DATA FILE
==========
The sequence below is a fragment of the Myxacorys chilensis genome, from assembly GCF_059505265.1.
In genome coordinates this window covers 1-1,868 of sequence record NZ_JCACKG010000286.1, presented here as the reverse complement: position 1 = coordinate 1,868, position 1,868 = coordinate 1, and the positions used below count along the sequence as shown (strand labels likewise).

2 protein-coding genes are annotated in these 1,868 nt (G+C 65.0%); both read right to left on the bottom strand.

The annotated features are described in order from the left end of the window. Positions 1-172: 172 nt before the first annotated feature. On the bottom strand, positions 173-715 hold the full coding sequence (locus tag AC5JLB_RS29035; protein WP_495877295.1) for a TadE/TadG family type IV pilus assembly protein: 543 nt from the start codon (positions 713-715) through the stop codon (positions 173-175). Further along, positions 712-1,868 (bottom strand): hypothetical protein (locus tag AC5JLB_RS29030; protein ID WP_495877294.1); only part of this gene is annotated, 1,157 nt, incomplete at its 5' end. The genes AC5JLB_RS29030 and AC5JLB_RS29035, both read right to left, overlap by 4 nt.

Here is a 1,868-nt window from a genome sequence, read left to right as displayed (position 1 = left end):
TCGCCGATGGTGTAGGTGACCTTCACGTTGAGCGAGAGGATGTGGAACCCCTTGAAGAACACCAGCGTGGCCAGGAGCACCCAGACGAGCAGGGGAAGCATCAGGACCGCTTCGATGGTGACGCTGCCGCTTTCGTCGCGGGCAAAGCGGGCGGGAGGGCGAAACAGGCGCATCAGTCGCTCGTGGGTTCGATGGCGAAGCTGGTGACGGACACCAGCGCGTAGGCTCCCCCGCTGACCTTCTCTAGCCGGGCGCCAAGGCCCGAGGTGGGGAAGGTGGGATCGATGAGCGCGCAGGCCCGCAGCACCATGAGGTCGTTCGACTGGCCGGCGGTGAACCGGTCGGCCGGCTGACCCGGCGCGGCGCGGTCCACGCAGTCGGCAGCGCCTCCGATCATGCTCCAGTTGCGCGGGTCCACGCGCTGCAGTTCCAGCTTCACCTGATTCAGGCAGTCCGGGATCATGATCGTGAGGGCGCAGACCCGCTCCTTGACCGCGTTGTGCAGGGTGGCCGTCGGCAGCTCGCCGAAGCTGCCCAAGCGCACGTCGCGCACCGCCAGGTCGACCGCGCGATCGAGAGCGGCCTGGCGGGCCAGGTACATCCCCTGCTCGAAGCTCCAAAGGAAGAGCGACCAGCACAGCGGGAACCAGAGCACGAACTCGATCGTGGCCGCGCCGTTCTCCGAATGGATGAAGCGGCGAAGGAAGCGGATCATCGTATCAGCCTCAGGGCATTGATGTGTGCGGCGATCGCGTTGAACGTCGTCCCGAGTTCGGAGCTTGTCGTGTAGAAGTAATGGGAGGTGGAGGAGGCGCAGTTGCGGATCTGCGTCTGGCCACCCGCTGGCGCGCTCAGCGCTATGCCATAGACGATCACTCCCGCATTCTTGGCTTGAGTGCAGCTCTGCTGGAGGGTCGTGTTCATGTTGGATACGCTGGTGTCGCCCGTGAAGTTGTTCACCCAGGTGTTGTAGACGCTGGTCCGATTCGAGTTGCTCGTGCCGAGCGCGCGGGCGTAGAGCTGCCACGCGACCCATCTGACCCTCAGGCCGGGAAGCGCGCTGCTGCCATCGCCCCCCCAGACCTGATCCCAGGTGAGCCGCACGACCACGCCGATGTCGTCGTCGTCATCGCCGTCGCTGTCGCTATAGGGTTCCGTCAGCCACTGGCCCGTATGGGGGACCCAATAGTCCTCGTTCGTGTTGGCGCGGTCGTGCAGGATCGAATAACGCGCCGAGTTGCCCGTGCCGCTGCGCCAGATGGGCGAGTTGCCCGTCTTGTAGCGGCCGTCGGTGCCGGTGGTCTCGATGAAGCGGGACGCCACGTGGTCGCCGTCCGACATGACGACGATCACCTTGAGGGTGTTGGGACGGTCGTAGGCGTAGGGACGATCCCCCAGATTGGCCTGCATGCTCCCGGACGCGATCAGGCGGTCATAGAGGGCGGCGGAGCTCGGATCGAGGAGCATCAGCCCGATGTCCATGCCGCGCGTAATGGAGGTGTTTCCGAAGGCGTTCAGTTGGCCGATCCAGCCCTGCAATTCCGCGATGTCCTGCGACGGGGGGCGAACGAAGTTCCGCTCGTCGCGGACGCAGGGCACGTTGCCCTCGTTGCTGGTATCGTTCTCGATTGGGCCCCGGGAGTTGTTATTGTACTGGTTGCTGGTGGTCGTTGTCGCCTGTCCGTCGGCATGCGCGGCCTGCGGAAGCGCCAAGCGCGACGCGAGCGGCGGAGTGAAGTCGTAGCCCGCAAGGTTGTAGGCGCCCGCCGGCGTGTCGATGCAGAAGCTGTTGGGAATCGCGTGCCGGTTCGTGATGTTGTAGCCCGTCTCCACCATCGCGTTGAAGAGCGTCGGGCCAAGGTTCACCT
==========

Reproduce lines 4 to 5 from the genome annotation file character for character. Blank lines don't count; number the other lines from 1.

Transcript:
The annotated features are described in order from the left end of the window. Positions 1-172: 172 nt before the first annotated feature. On the bottom strand, positions 173-715 hold the full coding sequence (locus tag AC5JLB_RS29035; protein WP_495877295.1) for a TadE/TadG family type IV pilus assembly protein: 543 nt from the start codon (positions 713-715) through the stop codon (positions 173-175). Further along, positions 712-1,868 (bottom strand): hypothetical protein (locus tag AC5JLB_RS29030; protein ID WP_495877294.1); only part of this gene is annotated, 1,157 nt, incomplete at its 5' end. The genes AC5JLB_RS29030 and AC5JLB_RS29035, both read right to left, overlap by 4 nt.

Here is a 1,868-nt window from a genome sequence, read left to right as displayed (position 1 = left end):